A set is a collection of objects, and a subset
is a sub-collection of those objects.
For example if the collection consists of the three letter A, B, and C,
written as {A,B,C}, then the possible subcollections are
{}, {A}, {B}, {C}, {A,B}, {A,C}, {B,C}, and {A,B,C}.
A *k*-combination of an *n*-set is a subset with *k* elements
chosen from an set with *n* elements.
For example, the 2-combinations of the 4-set {A,B,C,D} are
{A,B}, {A,C}, {A,D}, {B,C}, {B,D}, {C,D}.

In the Object Server, the set from which subsets are made is always
the set [*n*] of the first *n* positive integers
(i.e., [*n*] = {1,2,...,*n*}).
If bitstring output is selected, then each combination
*S* is listed as a bitstring
b_{n}···b_{2}b_{1}, where
b* _{i}* = 1 if

The number of *k*-combinations an *n*-set is the
binomial coefficient C(*n*,*k*)
= *n*!/[*k*!(*n*-*k*)!].
The arrangement of binomial coefficients shown below is known as
Pascal's
triangle, but in fact, this same arrangement can be found
in ancient Chinese manuscripts that predate Pascal.
Each number is the sum of the two numbers above it.

1 |

1 | 1 |

1 | 2 | 1 |

1 | 3 | 3 | 1 |

1 | 4 | 6 | 4 | 1 |

1 | 5 | 10 | 10 | 5 | 1 |

1 | 6 | 15 | 20 | 15 | 6 | 1 |

1 | 7 | 21 | 35 | 35 | 21 | 7 | 1 |

This triangle mirrors the classic recurrence relation for binomial coefficients:

In the table the rows correspond to *n* (starting from row 0), and the
number of positions from the left (counting from 0) corresponds to the
value of *k*.
For example, C(4,2) = 6.

Particular columns of this table give rise to well-known sequences of numbers.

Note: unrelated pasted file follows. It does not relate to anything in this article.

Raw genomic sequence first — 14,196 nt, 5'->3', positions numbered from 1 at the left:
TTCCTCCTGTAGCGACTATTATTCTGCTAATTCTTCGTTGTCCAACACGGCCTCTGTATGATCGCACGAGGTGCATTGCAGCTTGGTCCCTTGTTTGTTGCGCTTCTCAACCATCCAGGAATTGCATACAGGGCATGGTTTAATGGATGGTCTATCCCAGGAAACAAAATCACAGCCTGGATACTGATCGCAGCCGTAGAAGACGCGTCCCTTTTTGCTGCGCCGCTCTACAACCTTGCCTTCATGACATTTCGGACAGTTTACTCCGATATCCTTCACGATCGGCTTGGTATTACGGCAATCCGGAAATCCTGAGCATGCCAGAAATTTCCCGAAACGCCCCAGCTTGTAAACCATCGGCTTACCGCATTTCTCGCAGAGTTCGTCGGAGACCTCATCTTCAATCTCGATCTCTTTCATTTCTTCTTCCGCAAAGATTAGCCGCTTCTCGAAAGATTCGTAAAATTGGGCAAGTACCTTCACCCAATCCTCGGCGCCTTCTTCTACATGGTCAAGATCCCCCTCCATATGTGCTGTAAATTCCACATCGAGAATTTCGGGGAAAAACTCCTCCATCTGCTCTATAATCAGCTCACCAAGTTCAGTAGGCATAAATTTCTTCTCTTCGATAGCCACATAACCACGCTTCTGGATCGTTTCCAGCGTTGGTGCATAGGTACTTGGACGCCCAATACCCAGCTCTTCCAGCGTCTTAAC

The *triangular* numbers are those in column *k*=2. For *n*=1,2,...,10
they are 1, 3, 6, 10, 15, 21, 28, 36, 45, 55 with explicit expression
C(*n*+1,2) = *n*(*n*+1)/2.
This is sequence
**A000217**(M2535) in
Neil J. Sloane's
database
of integer sequences.
The *tetrahedral* numbers are those in column *k*=3. For *n*=1,2,...,8
they are 1, 4, 10, 20, 35, 56, 84, 120, 165, 220, with explicit expression
C(*n*+2,3) = *n*(*n*+1)(*n*+2)/6.
They are special type of *pyramidal* number, where the base of the pyramid is
triangular.
This is sequence
**A000292**(M3382) in
Neil J. Sloane's
database
of integer sequences.

The COS options "Combinations by transpositions" and "Combinations by adjacent transpositions" options are examples of combinatorial Gray codes. In both cases the transpositions refer to the bitstring representation. A 0 and a 1 are transposed to get the next combination.

In the (non-adjacent) transposition case, successive subsets differ
by exactly one element; one element leaves the combination and
one elements enters the combination.
For this reason algorithms generating such Gray codes are said to
be *revolving-door* algorithms.
There are several such Gray codes.

If combinations are generated by adjacent transpositions, then if
element *k* leaves the combination, then element
*k* ± 1 enters the combination.
These lists are possible if and only if *n* is even and
*k* is odd.
The adjacent transposition Gray code was defined in the paper:
P. Eades, M. Hickey, and R.C. Read, *Some Hamilton Paths
and a Minimal Change Algorithm*, Journal of ACM, 31 (1984)
19-29.
Our implementation is from the paper: T. Hough and F. Ruskey,
*An Efficient Implementation of the Eades, Hickey, Read
Adjacent Interchange Combination Generation Algorithm*,
J. Combinatorial Math. and Combinatorial Computing,
4 (1988) 79-86.

Programs available:

- Combinations in co-lexicographic order. (Pascal program ) (C program )
- Combinations in lexicographic order. (Pascal program ) (C program )
- Combinations by transpositions. (Pascal program ) (C program )
**(Offsite)**A C implementation of Chase's twiddle algorithm.**(Offsite)**Doug Moore's page on Enumerating Combinations has a link to his clever bit-twiddling C implementation of a lexicographic combination generator.

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It was last updated Wednesday, 10-May-2006 10:32:13 PDT.

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©Frank Ruskey, 1995-2003.